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National Day of Silence April 7, 2008

Posted by makingyourdashcount in bigotry, civil disobedience, Ohio Politics, Westerville, Westerville North.
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How tremendous that Westerville City Schools, along with thousands of schools across this country, are empowering teens to act against intolerance and hate through the annual Day of Silence on April 25th. In 1849, Henry David Thoreau introduced the world to the concept of civil disobedience; since then we have learned the power of civil disobedience through leaders like Martin Luther King and Ghandi.

Through their act of silence on the 25th, teens across the country are standing up to discrimination and hate directed toward people who are gay, lesbian, transgender or bisexual in the best Thoreau tradition. They are reaching beyond themselves.

The children of baby boomers, our current teens, generation Y, are described by pundits as materialistic, self-centered and in need of immediate gratification.

How refreshing it is that they are willing to take on causes such as discrimination against marginal communities, whether or not they are part of that community.

Teaching our students that standing up for the rights of people who are different from the majority is an unequivocally American value.

The day of silence will raise awareness for the just cause of tolerance and the recognition that each of us is an individual. It is ok to be different.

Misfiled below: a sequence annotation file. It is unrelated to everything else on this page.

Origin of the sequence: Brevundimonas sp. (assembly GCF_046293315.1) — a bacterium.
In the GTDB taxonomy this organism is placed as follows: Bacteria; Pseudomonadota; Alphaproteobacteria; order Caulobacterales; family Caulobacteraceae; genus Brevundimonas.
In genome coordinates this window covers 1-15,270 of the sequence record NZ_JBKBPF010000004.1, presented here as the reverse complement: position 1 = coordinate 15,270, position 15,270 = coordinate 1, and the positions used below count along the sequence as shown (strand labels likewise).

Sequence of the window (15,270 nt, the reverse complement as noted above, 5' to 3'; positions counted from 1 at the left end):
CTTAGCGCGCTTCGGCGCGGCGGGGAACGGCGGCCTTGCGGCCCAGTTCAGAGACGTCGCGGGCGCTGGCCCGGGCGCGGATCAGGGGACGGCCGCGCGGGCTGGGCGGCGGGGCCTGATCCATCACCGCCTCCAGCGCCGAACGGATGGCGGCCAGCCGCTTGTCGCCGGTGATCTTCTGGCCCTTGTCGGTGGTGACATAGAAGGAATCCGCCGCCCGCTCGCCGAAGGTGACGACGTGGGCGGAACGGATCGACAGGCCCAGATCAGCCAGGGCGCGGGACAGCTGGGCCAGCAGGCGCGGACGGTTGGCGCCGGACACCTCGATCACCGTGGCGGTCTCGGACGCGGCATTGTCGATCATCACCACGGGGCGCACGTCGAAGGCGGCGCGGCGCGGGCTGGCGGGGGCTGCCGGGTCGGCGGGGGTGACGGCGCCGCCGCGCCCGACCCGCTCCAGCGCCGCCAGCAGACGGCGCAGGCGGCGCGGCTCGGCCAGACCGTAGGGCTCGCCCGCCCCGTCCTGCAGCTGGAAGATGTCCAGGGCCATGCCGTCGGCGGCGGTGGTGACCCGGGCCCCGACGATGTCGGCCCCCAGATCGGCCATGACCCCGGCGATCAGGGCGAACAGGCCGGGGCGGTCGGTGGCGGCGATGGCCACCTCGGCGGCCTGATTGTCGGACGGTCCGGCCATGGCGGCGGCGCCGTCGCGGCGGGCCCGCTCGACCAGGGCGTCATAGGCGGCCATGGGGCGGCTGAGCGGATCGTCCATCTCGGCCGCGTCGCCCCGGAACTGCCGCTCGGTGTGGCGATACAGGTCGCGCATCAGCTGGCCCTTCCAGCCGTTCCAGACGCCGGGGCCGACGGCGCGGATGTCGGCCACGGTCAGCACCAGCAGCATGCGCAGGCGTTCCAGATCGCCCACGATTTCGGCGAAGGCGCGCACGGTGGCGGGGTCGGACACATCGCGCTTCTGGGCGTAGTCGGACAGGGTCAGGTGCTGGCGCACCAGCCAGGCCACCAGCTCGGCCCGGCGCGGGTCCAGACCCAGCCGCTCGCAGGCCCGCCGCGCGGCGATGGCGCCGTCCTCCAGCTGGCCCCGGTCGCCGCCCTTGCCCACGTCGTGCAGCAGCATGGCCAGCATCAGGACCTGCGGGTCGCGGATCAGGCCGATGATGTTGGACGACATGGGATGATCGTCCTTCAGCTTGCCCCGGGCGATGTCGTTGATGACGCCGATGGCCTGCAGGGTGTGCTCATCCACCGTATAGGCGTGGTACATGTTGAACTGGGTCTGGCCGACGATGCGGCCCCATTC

Again, I am proud to live in Westerville, Ohio.

Teaching our Children the Important Stuff January 29, 2008

Posted by makingyourdashcount in civil disobedience, hampton, historically black colleges, martin luther king, segregation, Uncategorized.


After someone dies, it’s easy to want to hear the stories one more time. Withstanding that possibility, all one can do is piece together sketchy memories of once heard tales. This past Martin Luther King Day made me think of some of the stories my mom told of living in Hampton, Virginia as a young girl.  My grandfather taught at the historically black institution, Hampton Institute, now Hampton Univeristy for several years, as did many Jewish educators who were not welcome in northern white schools. Although my mom did not attend high school in Hampton, she did grow up there, where she made some close friends. 

My favorite story from Hampton had to do with mom convincing the manager of the movie theater she was black so that she could sit with her friends in the segregated theater.  That just makes me laugh, as I look at the above picture, probably taken sometime between 1942-1945. I would love to know if these were the friends she went to the movies with.  How she convinced ANYONE she was not lily white is beyond me.

My mom was always an advocate for equal rights: racial, gender, economic, religious, sexual orientation, age….  you name it.  She even marched on Washington at the age of 74!  It is obvious that her life was grounded in human rights and justice.  Thank you, mom, for passing that onto me.